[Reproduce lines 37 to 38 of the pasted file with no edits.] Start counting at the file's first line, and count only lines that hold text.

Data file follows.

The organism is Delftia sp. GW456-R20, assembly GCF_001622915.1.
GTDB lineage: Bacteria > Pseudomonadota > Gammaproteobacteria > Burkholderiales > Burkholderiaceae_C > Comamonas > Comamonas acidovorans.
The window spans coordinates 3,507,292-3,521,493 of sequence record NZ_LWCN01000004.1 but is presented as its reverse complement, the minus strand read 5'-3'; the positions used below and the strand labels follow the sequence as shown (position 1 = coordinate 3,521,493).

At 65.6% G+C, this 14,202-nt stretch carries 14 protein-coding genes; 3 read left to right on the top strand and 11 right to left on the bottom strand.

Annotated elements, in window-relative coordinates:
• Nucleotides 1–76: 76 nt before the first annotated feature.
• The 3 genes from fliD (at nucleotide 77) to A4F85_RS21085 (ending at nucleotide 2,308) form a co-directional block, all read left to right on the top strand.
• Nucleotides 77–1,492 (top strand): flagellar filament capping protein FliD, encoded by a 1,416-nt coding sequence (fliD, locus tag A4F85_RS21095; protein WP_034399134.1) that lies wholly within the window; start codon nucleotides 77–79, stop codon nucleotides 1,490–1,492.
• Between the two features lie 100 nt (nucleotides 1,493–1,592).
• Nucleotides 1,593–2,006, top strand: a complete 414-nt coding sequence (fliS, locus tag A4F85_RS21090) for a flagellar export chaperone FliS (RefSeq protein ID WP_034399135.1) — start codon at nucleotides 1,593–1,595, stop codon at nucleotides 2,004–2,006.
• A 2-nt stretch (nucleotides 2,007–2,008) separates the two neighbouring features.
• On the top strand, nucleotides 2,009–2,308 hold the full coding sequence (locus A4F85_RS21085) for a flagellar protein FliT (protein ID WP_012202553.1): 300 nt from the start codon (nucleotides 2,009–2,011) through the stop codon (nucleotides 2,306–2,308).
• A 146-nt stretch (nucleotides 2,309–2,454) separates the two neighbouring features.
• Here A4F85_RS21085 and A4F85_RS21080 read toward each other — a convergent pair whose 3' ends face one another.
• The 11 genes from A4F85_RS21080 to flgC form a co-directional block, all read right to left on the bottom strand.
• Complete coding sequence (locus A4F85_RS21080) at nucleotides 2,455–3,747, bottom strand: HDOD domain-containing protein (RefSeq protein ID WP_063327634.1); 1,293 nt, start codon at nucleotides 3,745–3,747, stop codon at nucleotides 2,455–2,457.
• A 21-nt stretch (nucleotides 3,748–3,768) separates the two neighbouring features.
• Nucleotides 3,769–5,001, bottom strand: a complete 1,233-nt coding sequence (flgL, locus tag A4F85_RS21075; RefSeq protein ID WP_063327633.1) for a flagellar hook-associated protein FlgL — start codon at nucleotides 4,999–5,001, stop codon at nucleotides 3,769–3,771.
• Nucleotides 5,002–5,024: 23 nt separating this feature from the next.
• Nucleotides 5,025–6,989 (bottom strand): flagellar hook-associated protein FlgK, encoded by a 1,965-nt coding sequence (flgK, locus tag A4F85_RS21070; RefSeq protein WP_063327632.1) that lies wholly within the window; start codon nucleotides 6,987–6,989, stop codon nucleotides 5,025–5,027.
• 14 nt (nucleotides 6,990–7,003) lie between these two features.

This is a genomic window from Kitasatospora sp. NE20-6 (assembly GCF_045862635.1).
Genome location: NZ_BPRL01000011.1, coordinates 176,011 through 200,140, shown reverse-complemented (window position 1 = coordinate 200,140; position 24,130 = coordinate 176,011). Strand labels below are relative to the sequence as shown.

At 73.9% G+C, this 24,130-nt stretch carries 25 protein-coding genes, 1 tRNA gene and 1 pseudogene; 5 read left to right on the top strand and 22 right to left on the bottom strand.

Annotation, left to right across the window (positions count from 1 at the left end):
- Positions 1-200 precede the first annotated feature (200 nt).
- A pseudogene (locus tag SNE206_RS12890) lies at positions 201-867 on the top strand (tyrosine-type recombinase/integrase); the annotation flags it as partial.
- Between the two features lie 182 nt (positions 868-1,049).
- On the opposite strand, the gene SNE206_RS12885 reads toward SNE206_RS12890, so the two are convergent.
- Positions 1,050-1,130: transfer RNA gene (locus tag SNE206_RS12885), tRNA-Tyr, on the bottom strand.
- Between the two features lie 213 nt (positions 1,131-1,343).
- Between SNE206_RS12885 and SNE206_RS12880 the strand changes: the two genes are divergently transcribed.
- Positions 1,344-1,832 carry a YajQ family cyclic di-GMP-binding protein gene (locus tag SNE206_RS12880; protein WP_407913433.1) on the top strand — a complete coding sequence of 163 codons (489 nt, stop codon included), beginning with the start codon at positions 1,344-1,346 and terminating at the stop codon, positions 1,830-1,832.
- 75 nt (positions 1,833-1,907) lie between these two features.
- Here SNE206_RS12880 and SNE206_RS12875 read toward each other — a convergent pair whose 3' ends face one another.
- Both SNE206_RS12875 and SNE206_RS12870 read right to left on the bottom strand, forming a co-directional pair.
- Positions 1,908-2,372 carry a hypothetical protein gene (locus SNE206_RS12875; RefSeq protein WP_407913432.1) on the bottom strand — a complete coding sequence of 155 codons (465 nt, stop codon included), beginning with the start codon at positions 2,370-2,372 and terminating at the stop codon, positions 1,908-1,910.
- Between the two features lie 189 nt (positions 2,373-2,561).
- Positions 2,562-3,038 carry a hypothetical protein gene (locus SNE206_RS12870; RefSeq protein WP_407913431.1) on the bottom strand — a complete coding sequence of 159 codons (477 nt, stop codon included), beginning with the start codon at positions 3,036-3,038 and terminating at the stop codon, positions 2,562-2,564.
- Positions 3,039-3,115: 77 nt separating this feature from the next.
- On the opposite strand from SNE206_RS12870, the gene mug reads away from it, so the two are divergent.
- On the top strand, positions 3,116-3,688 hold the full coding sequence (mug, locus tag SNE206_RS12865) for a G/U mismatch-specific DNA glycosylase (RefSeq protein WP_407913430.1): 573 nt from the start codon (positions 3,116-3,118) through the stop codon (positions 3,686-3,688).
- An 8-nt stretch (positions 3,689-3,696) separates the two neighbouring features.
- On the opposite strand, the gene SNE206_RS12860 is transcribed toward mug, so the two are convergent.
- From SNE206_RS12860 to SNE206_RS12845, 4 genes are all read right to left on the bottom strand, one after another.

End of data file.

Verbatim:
- Positions 1,908-2,372 carry a hypothetical protein gene (locus SNE206_RS12875; RefSeq protein WP_407913432.1) on the bottom strand — a complete coding sequence of 155 codons (465 nt, stop codon included), beginning with the start codon at positions 2,370-2,372 and terminating at the stop codon, positions 1,908-1,910.
- Between the two features lie 189 nt (positions 2,373-2,561).